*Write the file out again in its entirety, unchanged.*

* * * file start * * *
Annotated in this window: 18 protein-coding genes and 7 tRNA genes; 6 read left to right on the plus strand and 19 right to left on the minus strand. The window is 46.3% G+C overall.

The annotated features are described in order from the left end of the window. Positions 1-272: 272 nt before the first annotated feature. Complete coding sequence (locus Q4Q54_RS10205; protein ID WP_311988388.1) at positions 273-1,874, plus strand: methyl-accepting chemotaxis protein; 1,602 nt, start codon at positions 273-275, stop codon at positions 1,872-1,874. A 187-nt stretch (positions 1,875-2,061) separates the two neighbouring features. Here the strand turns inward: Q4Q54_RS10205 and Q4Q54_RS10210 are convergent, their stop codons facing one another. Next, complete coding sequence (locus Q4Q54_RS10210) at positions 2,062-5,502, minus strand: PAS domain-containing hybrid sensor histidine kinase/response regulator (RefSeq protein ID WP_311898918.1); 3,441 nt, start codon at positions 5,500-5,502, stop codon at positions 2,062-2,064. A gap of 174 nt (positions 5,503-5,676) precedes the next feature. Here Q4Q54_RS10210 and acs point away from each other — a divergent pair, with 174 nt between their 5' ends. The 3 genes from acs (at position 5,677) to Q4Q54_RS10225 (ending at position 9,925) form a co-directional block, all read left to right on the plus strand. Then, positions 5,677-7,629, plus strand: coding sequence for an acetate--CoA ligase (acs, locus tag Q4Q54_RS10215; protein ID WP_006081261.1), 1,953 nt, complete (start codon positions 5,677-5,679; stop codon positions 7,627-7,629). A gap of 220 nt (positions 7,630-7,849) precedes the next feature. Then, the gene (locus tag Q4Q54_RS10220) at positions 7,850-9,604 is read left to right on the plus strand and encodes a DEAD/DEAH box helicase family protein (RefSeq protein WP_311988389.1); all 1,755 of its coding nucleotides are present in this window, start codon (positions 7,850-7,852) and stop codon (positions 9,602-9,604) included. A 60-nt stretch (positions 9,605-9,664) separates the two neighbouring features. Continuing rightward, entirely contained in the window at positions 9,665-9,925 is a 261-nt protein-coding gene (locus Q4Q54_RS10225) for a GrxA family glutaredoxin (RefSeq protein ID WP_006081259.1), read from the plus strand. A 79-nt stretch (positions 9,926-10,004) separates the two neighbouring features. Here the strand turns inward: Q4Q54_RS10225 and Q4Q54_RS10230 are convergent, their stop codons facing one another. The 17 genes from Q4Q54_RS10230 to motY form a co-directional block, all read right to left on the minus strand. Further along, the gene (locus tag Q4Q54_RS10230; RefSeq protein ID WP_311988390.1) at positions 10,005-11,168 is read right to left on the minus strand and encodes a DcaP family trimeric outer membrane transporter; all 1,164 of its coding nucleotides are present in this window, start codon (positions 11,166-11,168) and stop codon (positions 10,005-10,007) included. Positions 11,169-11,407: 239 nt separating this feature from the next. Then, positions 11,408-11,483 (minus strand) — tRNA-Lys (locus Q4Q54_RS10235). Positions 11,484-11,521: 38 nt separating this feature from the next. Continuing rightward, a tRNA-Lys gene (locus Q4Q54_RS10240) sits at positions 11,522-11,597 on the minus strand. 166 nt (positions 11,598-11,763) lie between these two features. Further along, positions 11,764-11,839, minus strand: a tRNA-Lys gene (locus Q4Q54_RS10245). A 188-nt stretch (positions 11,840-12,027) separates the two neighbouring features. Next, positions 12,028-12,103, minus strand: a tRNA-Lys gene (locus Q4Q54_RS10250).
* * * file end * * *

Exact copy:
Annotated in this window: 18 protein-coding genes and 7 tRNA genes; 6 read left to right on the plus strand and 19 right to left on the minus strand. The window is 46.3% G+C overall.

The annotated features are described in order from the left end of the window. Positions 1-272: 272 nt before the first annotated feature. Complete coding sequence (locus Q4Q54_RS10205; protein ID WP_311988388.1) at positions 273-1,874, plus strand: methyl-accepting chemotaxis protein; 1,602 nt, start codon at positions 273-275, stop codon at positions 1,872-1,874. A 187-nt stretch (positions 1,875-2,061) separates the two neighbouring features. Here the strand turns inward: Q4Q54_RS10205 and Q4Q54_RS10210 are convergent, their stop codons facing one another. Next, complete coding sequence (locus Q4Q54_RS10210) at positions 2,062-5,502, minus strand: PAS domain-containing hybrid sensor histidine kinase/response regulator (RefSeq protein ID WP_311898918.1); 3,441 nt, start codon at positions 5,500-5,502, stop codon at positions 2,062-2,064. A gap of 174 nt (positions 5,503-5,676) precedes the next feature. Here Q4Q54_RS10210 and acs point away from each other — a divergent pair, with 174 nt between their 5' ends. The 3 genes from acs (at position 5,677) to Q4Q54_RS10225 (ending at position 9,925) form a co-directional block, all read left to right on the plus strand. Then, positions 5,677-7,629, plus strand: coding sequence for an acetate--CoA ligase (acs, locus tag Q4Q54_RS10215; protein ID WP_006081261.1), 1,953 nt, complete (start codon positions 5,677-5,679; stop codon positions 7,627-7,629). A gap of 220 nt (positions 7,630-7,849) precedes the next feature. Then, the gene (locus tag Q4Q54_RS10220) at positions 7,850-9,604 is read left to right on the plus strand and encodes a DEAD/DEAH box helicase family protein (RefSeq protein WP_311988389.1); all 1,755 of its coding nucleotides are present in this window, start codon (positions 7,850-7,852) and stop codon (positions 9,602-9,604) included. A 60-nt stretch (positions 9,605-9,664) separates the two neighbouring features. Continuing rightward, entirely contained in the window at positions 9,665-9,925 is a 261-nt protein-coding gene (locus Q4Q54_RS10225) for a GrxA family glutaredoxin (RefSeq protein ID WP_006081259.1), read from the plus strand. A 79-nt stretch (positions 9,926-10,004) separates the two neighbouring features. Here the strand turns inward: Q4Q54_RS10225 and Q4Q54_RS10230 are convergent, their stop codons facing one another. The 17 genes from Q4Q54_RS10230 to motY form a co-directional block, all read right to left on the minus strand. Further along, the gene (locus tag Q4Q54_RS10230; RefSeq protein ID WP_311988390.1) at positions 10,005-11,168 is read right to left on the minus strand and encodes a DcaP family trimeric outer membrane transporter; all 1,164 of its coding nucleotides are present in this window, start codon (positions 11,166-11,168) and stop codon (positions 10,005-10,007) included. Positions 11,169-11,407: 239 nt separating this feature from the next. Then, positions 11,408-11,483 (minus strand) — tRNA-Lys (locus Q4Q54_RS10235). Positions 11,484-11,521: 38 nt separating this feature from the next. Continuing rightward, a tRNA-Lys gene (locus Q4Q54_RS10240) sits at positions 11,522-11,597 on the minus strand. 166 nt (positions 11,598-11,763) lie between these two features. Further along, positions 11,764-11,839, minus strand: a tRNA-Lys gene (locus Q4Q54_RS10245). A 188-nt stretch (positions 11,840-12,027) separates the two neighbouring features. Next, positions 12,028-12,103, minus strand: a tRNA-Lys gene (locus Q4Q54_RS10250).